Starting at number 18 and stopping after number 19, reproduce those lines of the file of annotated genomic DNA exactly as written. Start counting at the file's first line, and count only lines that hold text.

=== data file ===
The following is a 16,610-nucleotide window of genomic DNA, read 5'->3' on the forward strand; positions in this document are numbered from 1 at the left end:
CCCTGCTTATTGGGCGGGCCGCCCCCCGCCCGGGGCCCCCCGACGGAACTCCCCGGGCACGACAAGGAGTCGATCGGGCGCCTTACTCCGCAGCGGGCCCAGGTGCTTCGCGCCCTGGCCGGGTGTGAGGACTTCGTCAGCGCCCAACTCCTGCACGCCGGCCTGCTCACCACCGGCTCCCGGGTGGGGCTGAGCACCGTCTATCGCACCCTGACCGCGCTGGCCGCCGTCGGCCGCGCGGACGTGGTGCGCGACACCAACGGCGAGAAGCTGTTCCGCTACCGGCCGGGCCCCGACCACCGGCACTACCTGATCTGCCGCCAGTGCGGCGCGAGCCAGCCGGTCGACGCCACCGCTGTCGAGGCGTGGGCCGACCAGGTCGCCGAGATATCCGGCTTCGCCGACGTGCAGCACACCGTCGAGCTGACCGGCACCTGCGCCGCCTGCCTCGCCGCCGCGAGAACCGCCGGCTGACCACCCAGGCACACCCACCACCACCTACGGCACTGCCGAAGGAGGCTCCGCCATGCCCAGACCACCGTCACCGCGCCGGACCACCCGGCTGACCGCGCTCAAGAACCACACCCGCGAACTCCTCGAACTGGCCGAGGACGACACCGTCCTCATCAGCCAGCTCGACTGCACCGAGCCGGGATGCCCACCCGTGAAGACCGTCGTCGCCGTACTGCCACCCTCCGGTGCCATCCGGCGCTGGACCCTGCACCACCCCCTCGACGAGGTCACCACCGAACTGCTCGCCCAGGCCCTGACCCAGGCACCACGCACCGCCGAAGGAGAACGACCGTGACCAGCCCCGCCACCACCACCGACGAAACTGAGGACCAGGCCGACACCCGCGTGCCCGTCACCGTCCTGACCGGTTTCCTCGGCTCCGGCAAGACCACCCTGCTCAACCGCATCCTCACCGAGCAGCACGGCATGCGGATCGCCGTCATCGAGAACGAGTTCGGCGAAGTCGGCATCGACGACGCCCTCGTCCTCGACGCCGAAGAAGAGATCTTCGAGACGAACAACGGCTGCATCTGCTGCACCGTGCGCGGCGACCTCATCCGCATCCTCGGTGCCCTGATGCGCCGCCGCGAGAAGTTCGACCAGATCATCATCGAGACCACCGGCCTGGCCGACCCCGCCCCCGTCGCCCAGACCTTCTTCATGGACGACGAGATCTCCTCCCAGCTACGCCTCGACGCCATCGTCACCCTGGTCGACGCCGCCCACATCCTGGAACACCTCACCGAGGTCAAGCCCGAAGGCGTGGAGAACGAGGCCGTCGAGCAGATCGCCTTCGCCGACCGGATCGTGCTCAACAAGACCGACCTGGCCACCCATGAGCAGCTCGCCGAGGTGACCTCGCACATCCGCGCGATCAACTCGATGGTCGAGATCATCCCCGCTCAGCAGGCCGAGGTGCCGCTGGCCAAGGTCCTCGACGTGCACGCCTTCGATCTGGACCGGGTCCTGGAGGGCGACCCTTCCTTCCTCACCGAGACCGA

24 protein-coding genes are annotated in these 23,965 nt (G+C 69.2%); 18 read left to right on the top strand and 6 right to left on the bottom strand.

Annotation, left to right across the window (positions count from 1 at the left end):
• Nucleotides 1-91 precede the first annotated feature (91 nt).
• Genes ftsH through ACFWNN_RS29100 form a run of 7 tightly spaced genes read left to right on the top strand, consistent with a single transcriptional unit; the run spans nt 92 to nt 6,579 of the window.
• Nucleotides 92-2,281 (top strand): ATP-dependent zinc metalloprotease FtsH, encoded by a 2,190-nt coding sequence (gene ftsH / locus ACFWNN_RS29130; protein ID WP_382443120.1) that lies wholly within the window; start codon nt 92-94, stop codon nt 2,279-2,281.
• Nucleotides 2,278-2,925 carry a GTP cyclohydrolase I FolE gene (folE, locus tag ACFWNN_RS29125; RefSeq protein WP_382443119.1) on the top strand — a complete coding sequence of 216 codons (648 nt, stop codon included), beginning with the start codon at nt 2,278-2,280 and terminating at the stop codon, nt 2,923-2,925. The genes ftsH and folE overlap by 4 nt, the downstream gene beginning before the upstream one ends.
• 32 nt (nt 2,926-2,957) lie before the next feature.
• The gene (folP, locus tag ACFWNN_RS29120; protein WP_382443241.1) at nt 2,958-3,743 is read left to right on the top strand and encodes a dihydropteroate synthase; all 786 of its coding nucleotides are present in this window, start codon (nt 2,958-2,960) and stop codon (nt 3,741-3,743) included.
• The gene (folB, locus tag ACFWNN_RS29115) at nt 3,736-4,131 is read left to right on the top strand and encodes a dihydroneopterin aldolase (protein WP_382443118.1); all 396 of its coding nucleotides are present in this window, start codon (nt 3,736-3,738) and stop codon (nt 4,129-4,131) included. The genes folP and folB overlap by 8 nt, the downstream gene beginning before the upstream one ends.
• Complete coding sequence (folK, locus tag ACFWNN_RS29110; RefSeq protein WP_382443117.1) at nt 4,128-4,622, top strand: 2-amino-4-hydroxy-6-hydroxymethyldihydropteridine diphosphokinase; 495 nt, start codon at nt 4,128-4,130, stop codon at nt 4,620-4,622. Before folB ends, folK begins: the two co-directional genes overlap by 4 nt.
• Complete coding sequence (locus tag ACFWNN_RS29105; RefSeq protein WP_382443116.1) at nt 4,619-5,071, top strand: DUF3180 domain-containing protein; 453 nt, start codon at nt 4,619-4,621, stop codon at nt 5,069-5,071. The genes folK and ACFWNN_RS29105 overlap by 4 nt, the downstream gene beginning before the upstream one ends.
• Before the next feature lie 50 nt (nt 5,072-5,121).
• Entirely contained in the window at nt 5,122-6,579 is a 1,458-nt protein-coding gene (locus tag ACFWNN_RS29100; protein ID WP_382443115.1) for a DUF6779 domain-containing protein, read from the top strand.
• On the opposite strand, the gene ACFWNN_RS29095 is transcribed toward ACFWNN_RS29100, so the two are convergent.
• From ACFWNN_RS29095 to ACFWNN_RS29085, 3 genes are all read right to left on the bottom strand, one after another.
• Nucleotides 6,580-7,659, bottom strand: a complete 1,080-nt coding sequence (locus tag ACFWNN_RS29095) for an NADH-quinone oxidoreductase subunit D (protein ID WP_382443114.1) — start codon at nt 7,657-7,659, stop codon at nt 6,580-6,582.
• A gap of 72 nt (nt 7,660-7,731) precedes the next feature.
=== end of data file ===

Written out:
• Nucleotides 6,580-7,659, bottom strand: a complete 1,080-nt coding sequence (locus tag ACFWNN_RS29095) for an NADH-quinone oxidoreductase subunit D (protein ID WP_382443114.1) — start codon at nt 7,657-7,659, stop codon at nt 6,580-6,582.
• A gap of 72 nt (nt 7,660-7,731) precedes the next feature.